By casually reading the song titles from FAITH/VOID‘s full-length debut album, Embrace Nothingness, one might assume without hearing a single note that this emerging New York-based punk band has a very sardonic and absurdist sense of humor. With such titles as “Four More Beers”, “Lake Dracula”, “Leaves of Grass, My Ass”, and “Highlander: The Documentary”, these tracks could’ve have been from a Frank Zappa or Faith No More record. Other song titles like “Dig Your Own Grave and Save!” and the two-part “Theme From ‘Embrace Nothingness'” are references to episodes from The Simpsons. But these titles appear to be red herrings, as the actual lyrics tackle very personal and serious topics such as alcoholism, mental illness, suicide, and body dysmorphia.
“We present these lyrics that are very depressing and personal,” says Tim Lee, the band’s guitarist. “Like any human being, you wanna present something else. And so we write these song titles that are funny and absurd. They hide that deeper emotion. No human being is going to walk into a bar and say, ‘Did you hear all the horrible things about me?’ You have to at least entice people, and then they can listen to it.”
FAITH/VOID, who takes its name from the 1982 classic split album by Washington DC hardcore groups the Faith and Void, consists of Lee, drummer Brad Nelson, and bassist Matt Lubchansky; all of them sing and contribute to the songwriting. While not an instant household name except perhaps to its fan base, FAITH/VOID churns out intense yet catchy music that has a broad appeal to people who are even not necessarily fans of punk or emo. Aside from the shouting vocals, the raucous drumming, the penetrating bass lines, and the blistering guitar work, the album also takes a few interesting stylistic and lyrical detours, like the cerebral and cinematic “Theme from ‘Embrace Nothingness’ (Part II)”, which runs over five minutes and throws in a reference to James Joyce’s Ulysses; and “Dig Your Own Grave and Save!” incorporates bits of country into the mix.
“The songs aren’t just like us hitting a big tympani and screaming,” says Lubchansky, who’s sitting with the other members of FAITH/VOID at a bar in Queens, New York on a Saturday afternoon. “We try to put a melody to it. It’s not like our music is hyper-poppy or anything.”
The beginnings of FAITH/VOID could be traced to five years ago, when Nelson, a freelance music critic who has written for such outlets as Pitchfork and The Guardian, was looking to make music rather than just writing about it from the sidelines. “When I was in college,” they recall, “the music that spoke to me most was punk and emo, and I wanted to write music exactly like that.” At an open mike night, Lee saw Nelson covering Weezer as well as singing other songs. With Lubchansky into the fold, a band was born.
“I have always wanted to play in punk and hardcore bands and have most of my life,” Lee says about the members’ shared connection. “I’ve been playing bands since I was like 14-15. I love punk rock as a general. I think punk and emo really did kind of bring us, but it’s not just that.”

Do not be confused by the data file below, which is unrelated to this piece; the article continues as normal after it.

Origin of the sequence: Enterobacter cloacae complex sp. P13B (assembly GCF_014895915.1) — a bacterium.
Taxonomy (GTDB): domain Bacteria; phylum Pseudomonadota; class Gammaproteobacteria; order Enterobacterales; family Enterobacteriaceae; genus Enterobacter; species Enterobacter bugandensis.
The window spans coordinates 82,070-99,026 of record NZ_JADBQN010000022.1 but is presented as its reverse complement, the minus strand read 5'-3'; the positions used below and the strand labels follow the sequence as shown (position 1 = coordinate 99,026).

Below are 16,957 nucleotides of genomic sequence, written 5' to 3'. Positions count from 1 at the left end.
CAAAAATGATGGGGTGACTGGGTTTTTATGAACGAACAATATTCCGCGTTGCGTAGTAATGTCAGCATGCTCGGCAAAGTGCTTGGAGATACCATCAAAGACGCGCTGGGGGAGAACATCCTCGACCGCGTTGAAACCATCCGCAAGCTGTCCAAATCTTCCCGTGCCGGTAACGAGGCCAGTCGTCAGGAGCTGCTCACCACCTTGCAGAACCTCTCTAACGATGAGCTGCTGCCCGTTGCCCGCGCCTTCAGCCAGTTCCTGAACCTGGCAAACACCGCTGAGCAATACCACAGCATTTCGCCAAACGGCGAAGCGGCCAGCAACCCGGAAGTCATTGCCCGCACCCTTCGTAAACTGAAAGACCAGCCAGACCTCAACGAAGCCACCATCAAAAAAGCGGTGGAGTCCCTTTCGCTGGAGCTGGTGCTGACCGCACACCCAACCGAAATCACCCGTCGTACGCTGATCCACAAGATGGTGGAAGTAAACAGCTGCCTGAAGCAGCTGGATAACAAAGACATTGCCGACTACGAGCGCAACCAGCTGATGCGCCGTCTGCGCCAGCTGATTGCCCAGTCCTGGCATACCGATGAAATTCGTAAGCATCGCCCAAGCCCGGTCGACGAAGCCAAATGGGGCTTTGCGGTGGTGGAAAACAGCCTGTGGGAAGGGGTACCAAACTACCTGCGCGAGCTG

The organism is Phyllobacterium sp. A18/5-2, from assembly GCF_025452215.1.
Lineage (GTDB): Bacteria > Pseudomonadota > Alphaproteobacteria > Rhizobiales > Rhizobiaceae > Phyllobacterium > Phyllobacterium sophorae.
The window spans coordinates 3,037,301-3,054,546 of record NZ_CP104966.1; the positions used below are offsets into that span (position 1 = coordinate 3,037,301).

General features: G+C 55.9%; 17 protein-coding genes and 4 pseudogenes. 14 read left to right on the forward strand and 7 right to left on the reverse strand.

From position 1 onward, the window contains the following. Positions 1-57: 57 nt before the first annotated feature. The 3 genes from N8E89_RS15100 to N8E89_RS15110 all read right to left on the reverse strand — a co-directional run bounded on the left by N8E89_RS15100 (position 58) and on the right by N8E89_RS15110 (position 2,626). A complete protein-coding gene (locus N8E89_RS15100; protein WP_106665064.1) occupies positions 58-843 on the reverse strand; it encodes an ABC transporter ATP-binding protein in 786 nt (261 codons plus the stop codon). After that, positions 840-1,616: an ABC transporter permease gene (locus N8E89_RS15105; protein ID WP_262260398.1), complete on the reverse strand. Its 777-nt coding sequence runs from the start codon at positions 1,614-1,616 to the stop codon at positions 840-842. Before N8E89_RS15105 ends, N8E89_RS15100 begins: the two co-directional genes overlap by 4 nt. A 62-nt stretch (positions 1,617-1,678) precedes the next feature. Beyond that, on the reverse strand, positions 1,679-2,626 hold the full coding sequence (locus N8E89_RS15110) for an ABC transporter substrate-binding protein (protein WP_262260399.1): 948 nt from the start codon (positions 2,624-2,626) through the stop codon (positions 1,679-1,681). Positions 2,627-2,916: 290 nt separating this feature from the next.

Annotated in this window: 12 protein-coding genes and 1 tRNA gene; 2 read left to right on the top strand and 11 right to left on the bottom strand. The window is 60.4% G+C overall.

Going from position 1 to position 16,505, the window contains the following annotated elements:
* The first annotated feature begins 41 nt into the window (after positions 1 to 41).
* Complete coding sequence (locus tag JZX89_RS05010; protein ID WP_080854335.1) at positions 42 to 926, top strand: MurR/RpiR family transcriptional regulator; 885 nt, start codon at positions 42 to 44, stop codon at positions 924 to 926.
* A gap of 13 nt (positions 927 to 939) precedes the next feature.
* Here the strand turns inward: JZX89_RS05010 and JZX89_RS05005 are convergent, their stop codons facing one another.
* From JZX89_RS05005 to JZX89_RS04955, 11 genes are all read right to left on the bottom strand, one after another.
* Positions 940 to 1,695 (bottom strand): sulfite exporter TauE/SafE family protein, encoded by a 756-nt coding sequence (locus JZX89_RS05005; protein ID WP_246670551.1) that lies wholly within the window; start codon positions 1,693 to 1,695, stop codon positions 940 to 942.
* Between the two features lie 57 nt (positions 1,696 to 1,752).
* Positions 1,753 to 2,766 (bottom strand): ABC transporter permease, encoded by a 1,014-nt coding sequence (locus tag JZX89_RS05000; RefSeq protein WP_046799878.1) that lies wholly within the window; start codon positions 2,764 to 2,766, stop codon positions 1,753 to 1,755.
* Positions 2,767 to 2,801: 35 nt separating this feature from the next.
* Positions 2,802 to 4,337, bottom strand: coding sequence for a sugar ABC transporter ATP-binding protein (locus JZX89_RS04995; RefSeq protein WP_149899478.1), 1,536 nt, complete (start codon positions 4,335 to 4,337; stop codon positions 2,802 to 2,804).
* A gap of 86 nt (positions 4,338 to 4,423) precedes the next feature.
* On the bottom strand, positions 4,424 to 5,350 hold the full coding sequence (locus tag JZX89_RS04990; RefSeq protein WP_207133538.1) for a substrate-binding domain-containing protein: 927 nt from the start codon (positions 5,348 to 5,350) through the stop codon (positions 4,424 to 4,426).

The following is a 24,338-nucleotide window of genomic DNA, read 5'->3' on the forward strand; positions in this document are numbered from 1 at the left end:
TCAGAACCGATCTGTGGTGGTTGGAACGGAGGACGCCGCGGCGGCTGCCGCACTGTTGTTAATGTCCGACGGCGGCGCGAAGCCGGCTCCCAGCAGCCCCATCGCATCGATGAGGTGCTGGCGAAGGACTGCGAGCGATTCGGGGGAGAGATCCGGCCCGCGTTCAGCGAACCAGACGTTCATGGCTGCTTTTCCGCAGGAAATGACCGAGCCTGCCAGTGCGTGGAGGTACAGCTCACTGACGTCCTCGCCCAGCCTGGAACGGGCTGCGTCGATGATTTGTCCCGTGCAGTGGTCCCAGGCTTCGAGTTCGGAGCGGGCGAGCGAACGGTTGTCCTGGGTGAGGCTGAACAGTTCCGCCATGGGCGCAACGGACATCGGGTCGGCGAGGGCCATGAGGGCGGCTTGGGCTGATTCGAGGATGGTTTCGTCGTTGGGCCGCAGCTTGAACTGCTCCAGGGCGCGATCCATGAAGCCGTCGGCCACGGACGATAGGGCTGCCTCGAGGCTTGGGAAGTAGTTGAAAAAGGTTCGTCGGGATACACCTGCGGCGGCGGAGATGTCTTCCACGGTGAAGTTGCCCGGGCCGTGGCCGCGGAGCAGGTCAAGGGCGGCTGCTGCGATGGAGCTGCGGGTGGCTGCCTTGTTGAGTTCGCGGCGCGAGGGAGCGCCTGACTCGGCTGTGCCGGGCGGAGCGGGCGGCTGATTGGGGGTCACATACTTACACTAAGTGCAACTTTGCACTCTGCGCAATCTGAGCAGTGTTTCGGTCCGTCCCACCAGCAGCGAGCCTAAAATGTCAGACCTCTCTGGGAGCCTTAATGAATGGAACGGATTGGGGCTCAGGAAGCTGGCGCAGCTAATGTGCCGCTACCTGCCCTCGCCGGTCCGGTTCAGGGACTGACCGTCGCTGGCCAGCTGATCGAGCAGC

“We all live with wildly different tastes in music,” says Nelson. “So it’s not necessarily [punk], but we’re united around making something simple, effective and melodic that also has weird edges to it.”
Based on their interactions with each other, it’s immediate that there is a chemistry among the musicians of FAITH/VOID rooted in friendship than just the music — although the explosive musical dynamic within the band is quite apparent. There’s a natural and funny rapport in their conversations with each other, even when they disagree about their individual musical preferences:
Lubchansky: We talked about us having all disparate music tastes. But every band that one of us don’t like, two of us like. There’s something that all three of us like: Guided by Voices, Talking Heads, Against Me! But every other thing, it’s two of us like, and the other one…..
Lee: I f—ing hate They Might Be Giants!
Lubchansky: That’s crazy to me!
Lee: And I don’t have a good reason. F— Gerard Way! I’m trying to start that fight. Gerard Way, if he wants to, can have a feud with me. They Might Be Giants, I just don’t like. They’re not my favorites.
Nelson (to the reporter): We do this all the time.
At the beginning of their career, FAITH/VOID experienced some hiccups prior to the recording of the Skull Mountain USA EP that came out in 2017. About four years ago, Lubchansky broke a collarbone that became infected, which left them temporarily sidelined. Another major obstacle for the band was finding someone to play the drums after two other drummers didn’t pan out. Because of that, Nelson switched from rhythm guitar to drums and spent about a year learning the new instrument and singing simultaneously. “It was about 10 months before I was good enough to play a show,” they remember. “We also wrote a bunch of songs, right around the 9th or 10th month that I was playing.”
“When Brad started taking drums up,” says Lee, “our songs came up entirely organically. It was less the picture that was in my brain, and more like what the three of us wanted the do. I think that’s really fantastic. I was really surprised at how well it ended up meshing together once they started playing the drums.”